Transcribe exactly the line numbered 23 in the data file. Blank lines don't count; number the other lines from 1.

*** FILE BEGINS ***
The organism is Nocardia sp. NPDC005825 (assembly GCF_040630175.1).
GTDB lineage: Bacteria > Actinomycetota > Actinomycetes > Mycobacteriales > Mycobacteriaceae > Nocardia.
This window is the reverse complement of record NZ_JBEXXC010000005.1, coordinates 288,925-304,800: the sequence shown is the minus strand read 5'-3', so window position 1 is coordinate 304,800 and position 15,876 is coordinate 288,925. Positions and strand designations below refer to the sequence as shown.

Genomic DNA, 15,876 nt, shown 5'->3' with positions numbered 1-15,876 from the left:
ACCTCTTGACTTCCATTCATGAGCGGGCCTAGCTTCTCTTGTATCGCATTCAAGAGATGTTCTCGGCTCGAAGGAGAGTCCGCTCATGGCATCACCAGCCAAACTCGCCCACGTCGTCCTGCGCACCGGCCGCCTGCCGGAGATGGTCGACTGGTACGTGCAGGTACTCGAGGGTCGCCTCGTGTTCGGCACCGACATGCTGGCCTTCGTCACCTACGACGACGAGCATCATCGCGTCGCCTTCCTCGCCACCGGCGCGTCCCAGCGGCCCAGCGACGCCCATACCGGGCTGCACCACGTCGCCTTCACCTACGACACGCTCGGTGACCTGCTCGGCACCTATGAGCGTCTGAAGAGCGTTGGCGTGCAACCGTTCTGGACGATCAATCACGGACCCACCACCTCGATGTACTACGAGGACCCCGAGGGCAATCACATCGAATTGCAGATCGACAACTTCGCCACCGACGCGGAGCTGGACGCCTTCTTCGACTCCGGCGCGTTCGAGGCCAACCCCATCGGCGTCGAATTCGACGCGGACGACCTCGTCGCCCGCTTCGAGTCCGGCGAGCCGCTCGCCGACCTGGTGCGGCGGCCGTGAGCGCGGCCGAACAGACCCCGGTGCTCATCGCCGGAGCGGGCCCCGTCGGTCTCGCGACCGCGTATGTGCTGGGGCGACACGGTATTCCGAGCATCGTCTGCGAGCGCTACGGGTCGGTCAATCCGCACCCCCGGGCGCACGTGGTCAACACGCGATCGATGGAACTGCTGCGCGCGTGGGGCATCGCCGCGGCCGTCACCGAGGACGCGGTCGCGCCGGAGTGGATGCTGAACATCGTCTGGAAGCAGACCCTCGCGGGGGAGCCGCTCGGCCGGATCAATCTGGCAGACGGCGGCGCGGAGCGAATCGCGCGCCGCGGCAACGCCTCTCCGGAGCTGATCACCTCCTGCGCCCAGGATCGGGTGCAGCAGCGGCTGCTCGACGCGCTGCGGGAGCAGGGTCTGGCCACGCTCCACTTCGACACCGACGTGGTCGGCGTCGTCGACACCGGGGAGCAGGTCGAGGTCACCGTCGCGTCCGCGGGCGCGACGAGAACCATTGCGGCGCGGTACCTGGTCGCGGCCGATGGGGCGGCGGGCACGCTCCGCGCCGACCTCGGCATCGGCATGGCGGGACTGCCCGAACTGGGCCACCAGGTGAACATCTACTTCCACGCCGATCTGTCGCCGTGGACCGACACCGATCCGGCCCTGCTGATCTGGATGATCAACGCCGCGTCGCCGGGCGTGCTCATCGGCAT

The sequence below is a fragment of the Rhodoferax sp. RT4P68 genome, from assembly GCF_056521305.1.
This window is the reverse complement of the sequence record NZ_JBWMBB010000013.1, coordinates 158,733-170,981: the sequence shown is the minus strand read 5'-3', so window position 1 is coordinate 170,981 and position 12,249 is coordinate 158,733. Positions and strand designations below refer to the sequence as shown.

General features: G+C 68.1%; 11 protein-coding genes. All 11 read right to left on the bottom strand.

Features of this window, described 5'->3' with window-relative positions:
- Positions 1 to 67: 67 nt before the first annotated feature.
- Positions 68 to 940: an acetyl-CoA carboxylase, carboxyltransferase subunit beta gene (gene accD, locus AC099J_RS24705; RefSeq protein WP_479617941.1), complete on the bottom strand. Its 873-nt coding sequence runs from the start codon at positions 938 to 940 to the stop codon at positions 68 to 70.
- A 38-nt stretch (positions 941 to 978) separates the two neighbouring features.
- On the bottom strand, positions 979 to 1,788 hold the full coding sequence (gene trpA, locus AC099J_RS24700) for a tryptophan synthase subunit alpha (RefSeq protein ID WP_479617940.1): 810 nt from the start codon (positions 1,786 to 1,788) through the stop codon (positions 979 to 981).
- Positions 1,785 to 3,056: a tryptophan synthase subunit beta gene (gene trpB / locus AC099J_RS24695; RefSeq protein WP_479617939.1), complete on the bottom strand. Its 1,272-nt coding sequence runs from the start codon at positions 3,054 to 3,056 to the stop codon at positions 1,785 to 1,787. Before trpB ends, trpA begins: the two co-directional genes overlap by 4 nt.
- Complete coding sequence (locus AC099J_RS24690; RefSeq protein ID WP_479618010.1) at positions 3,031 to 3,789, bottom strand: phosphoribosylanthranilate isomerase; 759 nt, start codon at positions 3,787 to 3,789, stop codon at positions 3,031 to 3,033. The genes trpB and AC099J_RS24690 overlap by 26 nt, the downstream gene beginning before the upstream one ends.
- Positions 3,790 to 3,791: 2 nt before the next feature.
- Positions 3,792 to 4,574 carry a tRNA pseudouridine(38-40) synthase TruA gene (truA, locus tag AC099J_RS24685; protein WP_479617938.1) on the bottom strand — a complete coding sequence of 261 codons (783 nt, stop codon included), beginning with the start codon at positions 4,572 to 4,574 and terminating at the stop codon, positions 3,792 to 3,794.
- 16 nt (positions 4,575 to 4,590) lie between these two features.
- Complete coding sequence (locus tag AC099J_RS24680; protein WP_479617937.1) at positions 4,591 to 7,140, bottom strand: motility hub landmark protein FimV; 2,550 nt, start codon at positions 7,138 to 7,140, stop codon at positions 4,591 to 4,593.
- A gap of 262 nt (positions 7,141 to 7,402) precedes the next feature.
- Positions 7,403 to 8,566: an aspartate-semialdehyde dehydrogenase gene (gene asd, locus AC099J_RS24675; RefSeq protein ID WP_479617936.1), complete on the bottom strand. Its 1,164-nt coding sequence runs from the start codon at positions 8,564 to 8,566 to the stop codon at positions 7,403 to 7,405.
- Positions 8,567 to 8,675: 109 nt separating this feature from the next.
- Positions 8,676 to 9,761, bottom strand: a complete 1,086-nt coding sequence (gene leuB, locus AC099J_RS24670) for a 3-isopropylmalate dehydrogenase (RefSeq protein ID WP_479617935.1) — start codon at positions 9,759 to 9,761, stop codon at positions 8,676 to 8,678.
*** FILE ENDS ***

- Positions 8,676 to 9,761, bottom strand: a complete 1,086-nt coding sequence (gene leuB, locus AC099J_RS24670) for a 3-isopropylmalate dehydrogenase (RefSeq protein ID WP_479617935.1) — start codon at positions 9,759 to 9,761, stop codon at positions 8,676 to 8,678.